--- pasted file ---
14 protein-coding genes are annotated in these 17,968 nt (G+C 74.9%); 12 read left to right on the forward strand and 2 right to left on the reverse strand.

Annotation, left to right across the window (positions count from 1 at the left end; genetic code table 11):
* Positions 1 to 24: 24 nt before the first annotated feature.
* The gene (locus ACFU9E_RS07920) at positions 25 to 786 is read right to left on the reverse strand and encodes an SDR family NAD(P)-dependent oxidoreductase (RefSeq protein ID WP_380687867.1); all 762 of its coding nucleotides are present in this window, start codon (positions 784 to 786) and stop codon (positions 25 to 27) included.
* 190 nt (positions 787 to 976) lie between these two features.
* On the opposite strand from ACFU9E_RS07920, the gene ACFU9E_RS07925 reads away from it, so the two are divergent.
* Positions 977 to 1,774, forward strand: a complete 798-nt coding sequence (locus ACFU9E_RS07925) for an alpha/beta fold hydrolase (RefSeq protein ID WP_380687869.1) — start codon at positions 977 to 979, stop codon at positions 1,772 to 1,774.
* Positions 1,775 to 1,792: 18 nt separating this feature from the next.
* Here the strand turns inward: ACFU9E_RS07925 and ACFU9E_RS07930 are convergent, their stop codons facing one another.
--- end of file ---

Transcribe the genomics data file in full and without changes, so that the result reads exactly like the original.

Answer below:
14 protein-coding genes are annotated in these 17,968 nt (G+C 74.9%); 12 read left to right on the forward strand and 2 right to left on the reverse strand.

Annotation, left to right across the window (positions count from 1 at the left end; genetic code table 11):
* Positions 1 to 24: 24 nt before the first annotated feature.
* The gene (locus ACFU9E_RS07920) at positions 25 to 786 is read right to left on the reverse strand and encodes an SDR family NAD(P)-dependent oxidoreductase (RefSeq protein ID WP_380687867.1); all 762 of its coding nucleotides are present in this window, start codon (positions 784 to 786) and stop codon (positions 25 to 27) included.
* 190 nt (positions 787 to 976) lie between these two features.
* On the opposite strand from ACFU9E_RS07920, the gene ACFU9E_RS07925 reads away from it, so the two are divergent.
* Positions 977 to 1,774, forward strand: a complete 798-nt coding sequence (locus ACFU9E_RS07925) for an alpha/beta fold hydrolase (RefSeq protein ID WP_380687869.1) — start codon at positions 977 to 979, stop codon at positions 1,772 to 1,774.
* Positions 1,775 to 1,792: 18 nt separating this feature from the next.
* Here the strand turns inward: ACFU9E_RS07925 and ACFU9E_RS07930 are convergent, their stop codons facing one another.